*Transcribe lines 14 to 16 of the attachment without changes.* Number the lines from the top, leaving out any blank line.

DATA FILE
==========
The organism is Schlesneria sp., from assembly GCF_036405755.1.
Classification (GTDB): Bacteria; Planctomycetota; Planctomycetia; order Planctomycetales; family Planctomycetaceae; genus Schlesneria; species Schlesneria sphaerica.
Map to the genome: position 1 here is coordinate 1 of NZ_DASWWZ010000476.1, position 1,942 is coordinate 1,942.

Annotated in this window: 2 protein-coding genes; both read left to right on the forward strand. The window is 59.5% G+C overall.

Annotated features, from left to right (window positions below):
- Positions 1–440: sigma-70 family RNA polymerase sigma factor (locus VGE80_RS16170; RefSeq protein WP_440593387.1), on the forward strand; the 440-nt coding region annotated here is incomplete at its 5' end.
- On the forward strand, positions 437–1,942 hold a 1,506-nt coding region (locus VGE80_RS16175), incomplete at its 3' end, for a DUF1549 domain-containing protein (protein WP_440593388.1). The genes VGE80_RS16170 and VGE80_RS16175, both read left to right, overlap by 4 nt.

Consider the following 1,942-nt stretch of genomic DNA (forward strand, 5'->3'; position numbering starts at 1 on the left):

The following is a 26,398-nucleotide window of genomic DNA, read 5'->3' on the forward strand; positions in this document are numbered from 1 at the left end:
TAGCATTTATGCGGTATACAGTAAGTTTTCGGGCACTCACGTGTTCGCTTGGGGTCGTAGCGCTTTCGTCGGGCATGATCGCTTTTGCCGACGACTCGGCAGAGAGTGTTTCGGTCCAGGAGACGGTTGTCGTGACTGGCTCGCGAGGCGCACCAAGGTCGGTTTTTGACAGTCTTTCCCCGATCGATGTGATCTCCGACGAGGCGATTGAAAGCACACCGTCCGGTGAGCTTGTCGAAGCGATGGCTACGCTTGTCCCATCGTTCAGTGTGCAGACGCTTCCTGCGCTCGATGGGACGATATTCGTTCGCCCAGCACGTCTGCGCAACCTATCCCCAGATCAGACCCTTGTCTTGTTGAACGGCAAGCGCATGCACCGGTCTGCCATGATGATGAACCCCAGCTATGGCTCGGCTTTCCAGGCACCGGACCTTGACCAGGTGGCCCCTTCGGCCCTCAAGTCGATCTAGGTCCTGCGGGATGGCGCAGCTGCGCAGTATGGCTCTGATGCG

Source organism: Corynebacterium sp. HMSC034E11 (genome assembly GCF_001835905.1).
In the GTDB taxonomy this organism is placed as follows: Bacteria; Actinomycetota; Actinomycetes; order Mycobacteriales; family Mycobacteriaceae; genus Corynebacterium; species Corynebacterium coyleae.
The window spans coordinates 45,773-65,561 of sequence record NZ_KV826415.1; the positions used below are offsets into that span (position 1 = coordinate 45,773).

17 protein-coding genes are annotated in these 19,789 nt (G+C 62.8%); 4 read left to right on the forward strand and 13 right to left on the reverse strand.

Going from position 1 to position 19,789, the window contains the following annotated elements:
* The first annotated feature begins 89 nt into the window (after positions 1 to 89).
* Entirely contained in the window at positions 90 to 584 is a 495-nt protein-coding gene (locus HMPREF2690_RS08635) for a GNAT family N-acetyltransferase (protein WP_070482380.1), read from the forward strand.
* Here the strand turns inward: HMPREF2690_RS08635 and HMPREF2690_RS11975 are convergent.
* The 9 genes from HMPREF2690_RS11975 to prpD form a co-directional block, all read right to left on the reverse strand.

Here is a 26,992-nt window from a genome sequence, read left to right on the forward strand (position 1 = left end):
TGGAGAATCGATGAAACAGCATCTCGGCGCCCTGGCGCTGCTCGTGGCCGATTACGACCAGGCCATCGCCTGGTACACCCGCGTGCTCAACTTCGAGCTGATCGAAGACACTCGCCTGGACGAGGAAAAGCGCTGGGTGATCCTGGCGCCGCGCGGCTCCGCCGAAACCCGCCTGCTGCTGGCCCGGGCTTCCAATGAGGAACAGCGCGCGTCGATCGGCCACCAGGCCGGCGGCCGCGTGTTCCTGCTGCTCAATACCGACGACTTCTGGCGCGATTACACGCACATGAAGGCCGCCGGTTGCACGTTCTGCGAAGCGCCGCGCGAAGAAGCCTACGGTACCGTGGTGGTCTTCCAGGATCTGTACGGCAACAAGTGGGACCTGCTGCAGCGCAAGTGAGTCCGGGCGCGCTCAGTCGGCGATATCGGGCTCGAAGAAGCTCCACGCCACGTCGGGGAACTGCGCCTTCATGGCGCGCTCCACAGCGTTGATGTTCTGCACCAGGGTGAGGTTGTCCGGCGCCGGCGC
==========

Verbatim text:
17 protein-coding genes are annotated in these 19,789 nt (G+C 62.8%); 4 read left to right on the forward strand and 13 right to left on the reverse strand.

Going from position 1 to position 19,789, the window contains the following annotated elements:
* The first annotated feature begins 89 nt into the window (after positions 1 to 89).